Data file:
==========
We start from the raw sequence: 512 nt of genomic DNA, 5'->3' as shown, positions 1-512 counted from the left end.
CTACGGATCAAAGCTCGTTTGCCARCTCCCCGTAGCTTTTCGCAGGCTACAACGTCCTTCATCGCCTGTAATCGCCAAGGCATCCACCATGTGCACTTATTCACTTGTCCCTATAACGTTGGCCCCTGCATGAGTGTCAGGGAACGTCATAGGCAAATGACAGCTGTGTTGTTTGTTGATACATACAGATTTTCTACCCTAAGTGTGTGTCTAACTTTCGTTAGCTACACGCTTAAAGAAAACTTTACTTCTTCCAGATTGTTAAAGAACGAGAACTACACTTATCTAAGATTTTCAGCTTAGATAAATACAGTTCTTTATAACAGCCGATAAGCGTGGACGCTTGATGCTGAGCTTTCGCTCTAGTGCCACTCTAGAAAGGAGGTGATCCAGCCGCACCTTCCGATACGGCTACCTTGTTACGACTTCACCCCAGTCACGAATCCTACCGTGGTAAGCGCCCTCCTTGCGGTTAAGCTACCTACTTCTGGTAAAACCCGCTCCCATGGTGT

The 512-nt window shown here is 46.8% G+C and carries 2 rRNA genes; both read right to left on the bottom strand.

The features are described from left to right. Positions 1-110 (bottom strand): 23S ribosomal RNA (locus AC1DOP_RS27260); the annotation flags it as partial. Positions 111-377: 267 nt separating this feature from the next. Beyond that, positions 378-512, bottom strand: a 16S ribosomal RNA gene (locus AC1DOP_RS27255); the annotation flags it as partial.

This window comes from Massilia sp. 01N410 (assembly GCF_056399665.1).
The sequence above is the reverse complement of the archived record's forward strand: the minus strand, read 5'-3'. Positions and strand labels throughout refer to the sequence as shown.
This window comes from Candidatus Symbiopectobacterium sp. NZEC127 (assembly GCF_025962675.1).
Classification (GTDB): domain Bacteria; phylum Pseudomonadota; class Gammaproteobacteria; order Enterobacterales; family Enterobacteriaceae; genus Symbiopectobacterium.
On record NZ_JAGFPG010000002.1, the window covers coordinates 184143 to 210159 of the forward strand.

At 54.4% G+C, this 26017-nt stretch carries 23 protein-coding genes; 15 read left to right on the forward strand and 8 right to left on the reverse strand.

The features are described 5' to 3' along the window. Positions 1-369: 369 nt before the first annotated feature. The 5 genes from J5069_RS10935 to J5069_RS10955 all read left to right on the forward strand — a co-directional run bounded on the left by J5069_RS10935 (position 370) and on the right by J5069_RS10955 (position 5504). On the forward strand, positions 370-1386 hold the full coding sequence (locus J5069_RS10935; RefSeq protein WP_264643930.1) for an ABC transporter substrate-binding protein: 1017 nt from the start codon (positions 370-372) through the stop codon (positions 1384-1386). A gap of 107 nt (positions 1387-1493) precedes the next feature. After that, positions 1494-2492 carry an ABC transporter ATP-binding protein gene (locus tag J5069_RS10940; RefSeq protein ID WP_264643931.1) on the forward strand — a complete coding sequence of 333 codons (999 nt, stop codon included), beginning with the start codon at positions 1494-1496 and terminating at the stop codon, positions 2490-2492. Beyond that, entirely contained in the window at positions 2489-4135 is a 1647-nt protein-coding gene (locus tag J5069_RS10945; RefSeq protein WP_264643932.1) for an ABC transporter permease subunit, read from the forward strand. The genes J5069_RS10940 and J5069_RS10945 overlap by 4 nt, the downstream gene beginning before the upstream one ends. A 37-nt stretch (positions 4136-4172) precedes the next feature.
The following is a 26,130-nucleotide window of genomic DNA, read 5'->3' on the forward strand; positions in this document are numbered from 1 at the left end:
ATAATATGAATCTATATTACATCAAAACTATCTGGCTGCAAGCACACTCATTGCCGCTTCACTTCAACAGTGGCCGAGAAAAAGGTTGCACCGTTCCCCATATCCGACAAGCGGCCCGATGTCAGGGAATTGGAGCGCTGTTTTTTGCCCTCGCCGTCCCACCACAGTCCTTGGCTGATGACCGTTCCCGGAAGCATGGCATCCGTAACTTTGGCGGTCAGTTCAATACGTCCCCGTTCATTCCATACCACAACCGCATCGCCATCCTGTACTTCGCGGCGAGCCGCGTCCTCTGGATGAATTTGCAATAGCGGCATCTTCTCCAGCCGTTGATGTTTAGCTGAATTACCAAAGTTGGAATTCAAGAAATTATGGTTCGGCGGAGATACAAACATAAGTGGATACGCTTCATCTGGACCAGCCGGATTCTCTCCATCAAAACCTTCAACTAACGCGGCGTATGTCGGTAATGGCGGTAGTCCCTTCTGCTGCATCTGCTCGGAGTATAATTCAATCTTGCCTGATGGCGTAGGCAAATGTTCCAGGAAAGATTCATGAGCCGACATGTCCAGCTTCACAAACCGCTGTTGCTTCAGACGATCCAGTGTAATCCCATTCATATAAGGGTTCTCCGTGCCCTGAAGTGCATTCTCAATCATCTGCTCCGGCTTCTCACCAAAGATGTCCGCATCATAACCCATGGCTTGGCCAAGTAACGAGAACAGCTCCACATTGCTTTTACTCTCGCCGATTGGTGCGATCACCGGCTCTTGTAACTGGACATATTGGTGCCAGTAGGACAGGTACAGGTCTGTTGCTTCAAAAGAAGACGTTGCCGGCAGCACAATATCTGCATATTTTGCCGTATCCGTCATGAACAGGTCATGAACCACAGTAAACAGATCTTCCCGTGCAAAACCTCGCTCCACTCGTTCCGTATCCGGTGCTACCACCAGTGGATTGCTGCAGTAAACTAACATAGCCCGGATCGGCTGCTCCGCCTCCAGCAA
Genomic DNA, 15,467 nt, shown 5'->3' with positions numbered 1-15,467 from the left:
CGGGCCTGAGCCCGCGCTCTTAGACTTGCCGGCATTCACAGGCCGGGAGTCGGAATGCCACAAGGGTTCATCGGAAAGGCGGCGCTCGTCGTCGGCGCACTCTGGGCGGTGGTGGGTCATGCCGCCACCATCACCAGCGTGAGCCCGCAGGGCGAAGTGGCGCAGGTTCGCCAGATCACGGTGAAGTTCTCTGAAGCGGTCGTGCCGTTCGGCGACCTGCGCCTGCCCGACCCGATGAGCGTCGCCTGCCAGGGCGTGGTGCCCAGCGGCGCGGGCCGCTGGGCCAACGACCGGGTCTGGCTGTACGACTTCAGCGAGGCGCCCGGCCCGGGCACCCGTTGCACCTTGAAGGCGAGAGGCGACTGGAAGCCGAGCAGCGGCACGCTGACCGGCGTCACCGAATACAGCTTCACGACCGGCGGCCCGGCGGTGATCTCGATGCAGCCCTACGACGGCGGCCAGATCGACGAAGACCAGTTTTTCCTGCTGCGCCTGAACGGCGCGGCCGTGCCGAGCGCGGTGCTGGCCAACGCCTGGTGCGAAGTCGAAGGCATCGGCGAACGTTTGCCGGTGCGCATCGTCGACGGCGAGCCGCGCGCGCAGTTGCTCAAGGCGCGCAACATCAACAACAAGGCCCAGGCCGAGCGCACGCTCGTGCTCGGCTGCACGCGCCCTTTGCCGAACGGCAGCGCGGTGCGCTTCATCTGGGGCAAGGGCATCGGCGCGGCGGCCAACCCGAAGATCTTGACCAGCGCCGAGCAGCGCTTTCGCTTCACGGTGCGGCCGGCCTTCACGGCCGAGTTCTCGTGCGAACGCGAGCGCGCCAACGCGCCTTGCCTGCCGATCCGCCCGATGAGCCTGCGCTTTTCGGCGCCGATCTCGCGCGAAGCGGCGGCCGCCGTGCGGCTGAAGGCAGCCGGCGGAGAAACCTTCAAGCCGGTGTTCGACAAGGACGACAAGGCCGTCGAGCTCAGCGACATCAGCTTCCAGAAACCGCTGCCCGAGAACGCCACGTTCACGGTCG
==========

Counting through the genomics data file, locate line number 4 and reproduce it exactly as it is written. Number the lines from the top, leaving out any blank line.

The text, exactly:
The features are described from left to right. Positions 1-110 (bottom strand): 23S ribosomal RNA (locus AC1DOP_RS27260); the annotation flags it as partial. Positions 111-377: 267 nt separating this feature from the next. Beyond that, positions 378-512, bottom strand: a 16S ribosomal RNA gene (locus AC1DOP_RS27255); the annotation flags it as partial.